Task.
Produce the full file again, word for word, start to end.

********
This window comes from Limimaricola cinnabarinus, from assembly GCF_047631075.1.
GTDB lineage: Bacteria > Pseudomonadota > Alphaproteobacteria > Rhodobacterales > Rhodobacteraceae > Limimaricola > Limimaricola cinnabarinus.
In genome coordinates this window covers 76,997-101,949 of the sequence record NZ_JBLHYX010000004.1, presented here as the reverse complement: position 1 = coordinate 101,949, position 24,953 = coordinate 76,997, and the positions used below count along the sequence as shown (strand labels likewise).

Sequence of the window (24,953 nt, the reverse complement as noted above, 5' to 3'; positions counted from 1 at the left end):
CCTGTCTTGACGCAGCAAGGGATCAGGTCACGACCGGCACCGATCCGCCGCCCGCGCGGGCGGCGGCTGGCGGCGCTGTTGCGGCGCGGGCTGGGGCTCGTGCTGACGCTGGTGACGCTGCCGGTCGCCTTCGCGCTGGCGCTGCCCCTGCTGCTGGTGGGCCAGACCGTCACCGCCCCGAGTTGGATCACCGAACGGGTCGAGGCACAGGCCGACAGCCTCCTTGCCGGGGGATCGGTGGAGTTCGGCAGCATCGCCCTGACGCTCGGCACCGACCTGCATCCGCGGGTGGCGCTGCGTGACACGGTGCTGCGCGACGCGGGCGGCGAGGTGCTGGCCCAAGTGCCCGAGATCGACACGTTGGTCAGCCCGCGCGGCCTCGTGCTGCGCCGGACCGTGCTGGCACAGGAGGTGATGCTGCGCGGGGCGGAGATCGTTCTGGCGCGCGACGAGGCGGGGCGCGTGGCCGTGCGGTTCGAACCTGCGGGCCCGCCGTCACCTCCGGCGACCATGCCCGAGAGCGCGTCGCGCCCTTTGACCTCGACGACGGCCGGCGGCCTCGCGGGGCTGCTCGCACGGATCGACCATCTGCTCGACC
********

This window comes from Limimaricola cinnabarinus, from assembly GCF_047631075.1.
GTDB lineage: Bacteria > Pseudomonadota > Alphaproteobacteria > Rhodobacterales > Rhodobacteraceae > Limimaricola > Limimaricola cinnabarinus.
In genome coordinates this window covers 76,997-101,949 of the sequence record NZ_JBLHYX010000004.1, presented here as the reverse complement: position 1 = coordinate 101,949, position 24,953 = coordinate 76,997, and the positions used below count along the sequence as shown (strand labels likewise).

Sequence of the window (24,953 nt, the reverse complement as noted above, 5' to 3'; positions counted from 1 at the left end):
CCTGTCTTGACGCAGCAAGGGATCAGGTCACGACCGGCACCGATCCGCCGCCCGCGCGGGCGGCGGCTGGCGGCGCTGTTGCGGCGCGGGCTGGGGCTCGTGCTGACGCTGGTGACGCTGCCGGTCGCCTTCGCGCTGGCGCTGCCCCTGCTGCTGGTGGGCCAGACCGTCACCGCCCCGAGTTGGATCACCGAACGGGTCGAGGCACAGGCCGACAGCCTCCTTGCCGGGGGATCGGTGGAGTTCGGCAGCATCGCCCTGACGCTCGGCACCGACCTGCATCCGCGGGTGGCGCTGCGTGACACGGTGCTGCGCGACGCGGGCGGCGAGGTGCTGGCCCAAGTGCCCGAGATCGACACGTTGGTCAGCCCGCGCGGCCTCGTGCTGCGCCGGACCGTGCTGGCACAGGAGGTGATGCTGCGCGGGGCGGAGATCGTTCTGGCGCGCGACGAGGCGGGGCGCGTGGCCGTGCGGTTCGAACCTGCGGGCCCGCCGTCACCTCCGGCGACCATGCCCGAGAGCGCGTCGCGCCCTTTGACCTCGACGACGGCCGGCGGCCTCGCGGGGCTGCTCGCACGGATCGACCATCTGCTCGACC